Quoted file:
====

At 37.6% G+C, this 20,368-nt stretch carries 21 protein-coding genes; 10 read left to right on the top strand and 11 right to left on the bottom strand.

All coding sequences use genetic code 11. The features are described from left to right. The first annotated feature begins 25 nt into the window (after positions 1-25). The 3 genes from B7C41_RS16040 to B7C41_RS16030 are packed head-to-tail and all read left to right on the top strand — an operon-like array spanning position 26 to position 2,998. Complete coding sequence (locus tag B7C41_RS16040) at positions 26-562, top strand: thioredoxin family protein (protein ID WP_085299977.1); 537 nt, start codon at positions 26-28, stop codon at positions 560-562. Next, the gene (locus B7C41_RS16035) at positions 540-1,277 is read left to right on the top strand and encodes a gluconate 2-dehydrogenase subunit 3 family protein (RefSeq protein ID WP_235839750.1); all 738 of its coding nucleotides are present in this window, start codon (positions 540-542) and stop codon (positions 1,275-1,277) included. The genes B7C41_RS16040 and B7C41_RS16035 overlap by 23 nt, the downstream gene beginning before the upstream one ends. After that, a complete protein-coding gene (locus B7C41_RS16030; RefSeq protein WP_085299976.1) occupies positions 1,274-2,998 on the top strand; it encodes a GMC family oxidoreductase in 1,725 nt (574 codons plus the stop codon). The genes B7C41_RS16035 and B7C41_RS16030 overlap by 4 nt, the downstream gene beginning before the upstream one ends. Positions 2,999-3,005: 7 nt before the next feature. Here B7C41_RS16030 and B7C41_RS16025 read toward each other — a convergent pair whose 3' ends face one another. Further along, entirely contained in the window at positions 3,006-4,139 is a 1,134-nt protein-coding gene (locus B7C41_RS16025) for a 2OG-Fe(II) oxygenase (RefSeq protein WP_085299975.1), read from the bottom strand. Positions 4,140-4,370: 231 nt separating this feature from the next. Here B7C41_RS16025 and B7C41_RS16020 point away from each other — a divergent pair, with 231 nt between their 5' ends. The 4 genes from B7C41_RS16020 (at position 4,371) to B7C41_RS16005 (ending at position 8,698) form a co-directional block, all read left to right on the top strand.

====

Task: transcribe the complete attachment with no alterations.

At 37.6% G+C, this 20,368-nt stretch carries 21 protein-coding genes; 10 read left to right on the top strand and 11 right to left on the bottom strand.

All coding sequences use genetic code 11. The features are described from left to right. The first annotated feature begins 25 nt into the window (after positions 1-25). The 3 genes from B7C41_RS16040 to B7C41_RS16030 are packed head-to-tail and all read left to right on the top strand — an operon-like array spanning position 26 to position 2,998. Complete coding sequence (locus tag B7C41_RS16040) at positions 26-562, top strand: thioredoxin family protein (protein ID WP_085299977.1); 537 nt, start codon at positions 26-28, stop codon at positions 560-562. Next, the gene (locus B7C41_RS16035) at positions 540-1,277 is read left to right on the top strand and encodes a gluconate 2-dehydrogenase subunit 3 family protein (RefSeq protein ID WP_235839750.1); all 738 of its coding nucleotides are present in this window, start codon (positions 540-542) and stop codon (positions 1,275-1,277) included. The genes B7C41_RS16040 and B7C41_RS16035 overlap by 23 nt, the downstream gene beginning before the upstream one ends. After that, a complete protein-coding gene (locus B7C41_RS16030; RefSeq protein WP_085299976.1) occupies positions 1,274-2,998 on the top strand; it encodes a GMC family oxidoreductase in 1,725 nt (574 codons plus the stop codon). The genes B7C41_RS16035 and B7C41_RS16030 overlap by 4 nt, the downstream gene beginning before the upstream one ends. Positions 2,999-3,005: 7 nt before the next feature. Here B7C41_RS16030 and B7C41_RS16025 read toward each other — a convergent pair whose 3' ends face one another. Further along, entirely contained in the window at positions 3,006-4,139 is a 1,134-nt protein-coding gene (locus B7C41_RS16025) for a 2OG-Fe(II) oxygenase (RefSeq protein WP_085299975.1), read from the bottom strand. Positions 4,140-4,370: 231 nt separating this feature from the next. Here B7C41_RS16025 and B7C41_RS16020 point away from each other — a divergent pair, with 231 nt between their 5' ends. The 4 genes from B7C41_RS16020 (at position 4,371) to B7C41_RS16005 (ending at position 8,698) form a co-directional block, all read left to right on the top strand.